OTTAWA (Reuters) -The Bank of Canada on Monday said higher interest rates and low growth will impact the federal government's budget spending and although the country's fiscal position is sustainable, expenditure should be contained to protect social programs.
"Lower growth and higher interest rates will certainly impact on the government's budget," Governor Tiff Macklem told lawmakers in the House of Commons.
"I don't think fiscal policy in Canada is in a situation where it's unsustainable. But I do think protecting our very good fiscal position is important" for social programs and prosperity, he said.
Macklem noted that Canada had the lowest debt-to-gross domestic product ratio among the Group of Seven industrialized economies.
Finance Minister Chrystia Freeland is due to release the government's Fall Economic Statement (FES), which updates fiscal and economic forecasts and often includes new spending, as early as next week.
She has said the FES will contain measures to help alleviate the housing crisis and cost-of-living issues while being fiscally responsible.
Macklem also reiterated his message from last week, when the bank left its key overnight rate unchanged at a 22-year-high of 5%.
"We held our policy rate steady (last week) because monetary policy is working to cool the economy and relieve price pressures, and we want to give it time to do its job," Macklem said.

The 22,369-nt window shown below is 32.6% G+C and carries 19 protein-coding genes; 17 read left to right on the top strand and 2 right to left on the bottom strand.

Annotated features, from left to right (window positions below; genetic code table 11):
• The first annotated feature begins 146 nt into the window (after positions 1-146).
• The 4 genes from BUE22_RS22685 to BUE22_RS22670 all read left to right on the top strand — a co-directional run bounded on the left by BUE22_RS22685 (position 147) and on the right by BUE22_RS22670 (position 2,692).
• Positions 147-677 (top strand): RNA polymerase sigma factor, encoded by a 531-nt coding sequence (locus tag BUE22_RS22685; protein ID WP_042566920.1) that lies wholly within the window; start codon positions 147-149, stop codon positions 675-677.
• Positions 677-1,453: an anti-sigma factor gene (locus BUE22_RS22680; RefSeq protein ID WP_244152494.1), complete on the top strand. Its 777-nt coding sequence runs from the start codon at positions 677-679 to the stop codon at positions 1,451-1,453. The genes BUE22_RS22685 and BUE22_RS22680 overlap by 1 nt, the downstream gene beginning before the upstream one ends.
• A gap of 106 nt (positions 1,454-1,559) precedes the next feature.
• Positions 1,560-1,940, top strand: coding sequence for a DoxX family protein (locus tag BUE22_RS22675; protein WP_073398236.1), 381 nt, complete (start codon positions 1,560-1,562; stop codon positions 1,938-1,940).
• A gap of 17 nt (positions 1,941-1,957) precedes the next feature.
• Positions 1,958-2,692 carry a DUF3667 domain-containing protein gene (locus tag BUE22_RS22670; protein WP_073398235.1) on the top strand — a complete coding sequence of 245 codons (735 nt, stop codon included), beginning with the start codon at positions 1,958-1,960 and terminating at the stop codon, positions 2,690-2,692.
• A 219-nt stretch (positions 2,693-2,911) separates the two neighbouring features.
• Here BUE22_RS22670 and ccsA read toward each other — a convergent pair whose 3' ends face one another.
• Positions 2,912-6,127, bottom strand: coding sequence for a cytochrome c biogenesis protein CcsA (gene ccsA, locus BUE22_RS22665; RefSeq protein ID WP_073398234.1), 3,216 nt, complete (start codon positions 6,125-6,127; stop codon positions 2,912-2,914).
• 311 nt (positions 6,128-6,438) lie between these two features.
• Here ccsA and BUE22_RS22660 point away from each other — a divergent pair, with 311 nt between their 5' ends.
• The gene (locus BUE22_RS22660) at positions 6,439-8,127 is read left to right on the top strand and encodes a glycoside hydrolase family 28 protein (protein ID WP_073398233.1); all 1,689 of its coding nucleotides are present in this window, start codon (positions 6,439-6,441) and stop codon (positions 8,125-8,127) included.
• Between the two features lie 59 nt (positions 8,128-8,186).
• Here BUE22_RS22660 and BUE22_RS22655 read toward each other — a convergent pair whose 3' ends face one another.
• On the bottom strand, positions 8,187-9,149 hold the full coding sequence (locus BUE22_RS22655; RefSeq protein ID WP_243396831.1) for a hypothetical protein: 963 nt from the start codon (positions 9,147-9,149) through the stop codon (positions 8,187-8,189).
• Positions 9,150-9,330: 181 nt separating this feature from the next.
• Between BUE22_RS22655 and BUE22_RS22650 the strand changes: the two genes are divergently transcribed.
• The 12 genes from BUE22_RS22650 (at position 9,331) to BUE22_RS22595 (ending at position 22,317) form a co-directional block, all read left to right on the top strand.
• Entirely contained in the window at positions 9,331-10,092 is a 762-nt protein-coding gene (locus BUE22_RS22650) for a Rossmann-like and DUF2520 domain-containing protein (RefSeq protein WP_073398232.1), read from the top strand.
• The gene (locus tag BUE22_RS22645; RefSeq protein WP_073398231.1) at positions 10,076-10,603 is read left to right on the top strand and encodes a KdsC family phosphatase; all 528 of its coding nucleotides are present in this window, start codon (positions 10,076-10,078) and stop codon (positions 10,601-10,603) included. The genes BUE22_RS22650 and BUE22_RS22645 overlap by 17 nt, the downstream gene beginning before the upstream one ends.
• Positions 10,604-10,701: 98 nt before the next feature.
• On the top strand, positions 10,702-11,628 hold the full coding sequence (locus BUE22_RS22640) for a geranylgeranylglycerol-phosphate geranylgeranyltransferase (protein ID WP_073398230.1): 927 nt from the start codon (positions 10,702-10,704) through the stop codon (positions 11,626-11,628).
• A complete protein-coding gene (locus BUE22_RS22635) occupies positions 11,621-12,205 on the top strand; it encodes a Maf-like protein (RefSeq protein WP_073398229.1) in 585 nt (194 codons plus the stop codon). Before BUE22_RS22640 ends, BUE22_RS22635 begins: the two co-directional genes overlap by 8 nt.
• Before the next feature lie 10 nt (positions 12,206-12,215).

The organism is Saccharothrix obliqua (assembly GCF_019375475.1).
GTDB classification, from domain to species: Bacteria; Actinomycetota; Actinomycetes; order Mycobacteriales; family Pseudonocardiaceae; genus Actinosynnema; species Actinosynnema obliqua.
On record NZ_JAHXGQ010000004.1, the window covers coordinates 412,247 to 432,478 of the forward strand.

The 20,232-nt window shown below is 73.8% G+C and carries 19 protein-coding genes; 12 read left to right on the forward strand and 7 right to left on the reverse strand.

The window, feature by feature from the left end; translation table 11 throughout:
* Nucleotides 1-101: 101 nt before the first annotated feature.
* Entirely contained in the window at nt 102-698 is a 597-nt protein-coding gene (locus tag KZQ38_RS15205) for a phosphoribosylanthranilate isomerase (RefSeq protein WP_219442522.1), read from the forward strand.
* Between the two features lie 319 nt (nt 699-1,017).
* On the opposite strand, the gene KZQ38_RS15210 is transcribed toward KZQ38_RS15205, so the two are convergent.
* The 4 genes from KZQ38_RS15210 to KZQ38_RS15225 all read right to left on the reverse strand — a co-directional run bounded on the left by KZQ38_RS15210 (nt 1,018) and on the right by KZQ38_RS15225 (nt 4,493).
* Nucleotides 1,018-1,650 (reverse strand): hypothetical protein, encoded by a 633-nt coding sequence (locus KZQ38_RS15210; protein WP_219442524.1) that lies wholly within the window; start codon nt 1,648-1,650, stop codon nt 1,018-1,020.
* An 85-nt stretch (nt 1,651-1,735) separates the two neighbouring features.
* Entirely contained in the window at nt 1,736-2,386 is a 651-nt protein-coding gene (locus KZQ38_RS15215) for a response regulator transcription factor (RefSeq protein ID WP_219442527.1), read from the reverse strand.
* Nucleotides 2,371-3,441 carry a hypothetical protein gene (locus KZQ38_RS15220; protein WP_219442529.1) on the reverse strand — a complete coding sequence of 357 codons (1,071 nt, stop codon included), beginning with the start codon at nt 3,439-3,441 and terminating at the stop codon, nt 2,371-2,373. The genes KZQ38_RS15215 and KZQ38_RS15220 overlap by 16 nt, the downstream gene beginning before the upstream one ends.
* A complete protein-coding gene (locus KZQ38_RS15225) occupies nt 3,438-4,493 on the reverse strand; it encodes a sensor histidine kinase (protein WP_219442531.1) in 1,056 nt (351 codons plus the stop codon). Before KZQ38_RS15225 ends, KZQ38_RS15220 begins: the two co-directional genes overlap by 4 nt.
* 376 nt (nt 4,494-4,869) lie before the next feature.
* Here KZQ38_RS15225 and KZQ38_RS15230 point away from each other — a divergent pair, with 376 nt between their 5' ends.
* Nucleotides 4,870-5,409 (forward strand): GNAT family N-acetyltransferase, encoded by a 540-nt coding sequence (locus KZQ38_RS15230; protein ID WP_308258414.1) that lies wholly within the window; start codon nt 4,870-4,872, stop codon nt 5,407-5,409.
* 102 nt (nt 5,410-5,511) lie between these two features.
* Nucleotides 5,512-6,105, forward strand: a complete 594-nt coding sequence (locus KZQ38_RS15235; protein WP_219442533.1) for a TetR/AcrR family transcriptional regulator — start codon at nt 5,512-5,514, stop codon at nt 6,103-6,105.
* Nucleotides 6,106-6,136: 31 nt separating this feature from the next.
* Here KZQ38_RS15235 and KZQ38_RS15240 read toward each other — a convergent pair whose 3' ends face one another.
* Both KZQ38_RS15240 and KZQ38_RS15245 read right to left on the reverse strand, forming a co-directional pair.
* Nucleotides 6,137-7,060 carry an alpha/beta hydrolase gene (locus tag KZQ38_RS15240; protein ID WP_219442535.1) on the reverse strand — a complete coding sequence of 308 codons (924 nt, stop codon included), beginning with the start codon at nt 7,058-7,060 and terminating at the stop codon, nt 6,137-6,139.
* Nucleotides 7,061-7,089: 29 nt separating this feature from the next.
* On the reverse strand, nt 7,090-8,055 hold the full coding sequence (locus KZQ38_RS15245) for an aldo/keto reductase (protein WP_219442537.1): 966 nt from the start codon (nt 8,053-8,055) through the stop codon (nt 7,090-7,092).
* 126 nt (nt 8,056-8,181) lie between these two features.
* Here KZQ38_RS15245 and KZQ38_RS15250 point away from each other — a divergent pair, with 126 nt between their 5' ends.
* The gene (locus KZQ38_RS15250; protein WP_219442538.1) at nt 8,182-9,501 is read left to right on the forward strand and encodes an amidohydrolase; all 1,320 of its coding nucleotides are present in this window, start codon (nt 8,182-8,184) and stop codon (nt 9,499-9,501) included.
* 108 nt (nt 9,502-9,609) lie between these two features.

"We will continue to assess whether monetary policy is sufficiently restrictive to restore price stability, and we will monitor risks closely," he said.
The bank said price risks were on the rise and inflation could exceed its 2% target for another two years.
The bank increased rates 10 times between March 2022 and this July to tame inflation, which peaked at a four-decade high of 8.1% last year. It has since come down, hitting 3.8% in September, but it remains way above the BoC's 2% target.
"We have made a lot of progress reducing inflation, but we are not there yet, and we need to stay the course," Macklem said.
(Reporting by Ismail Shakil and Steve Scherer in Ottawa; editing by Jonathan Oatis and Marguerita Choy)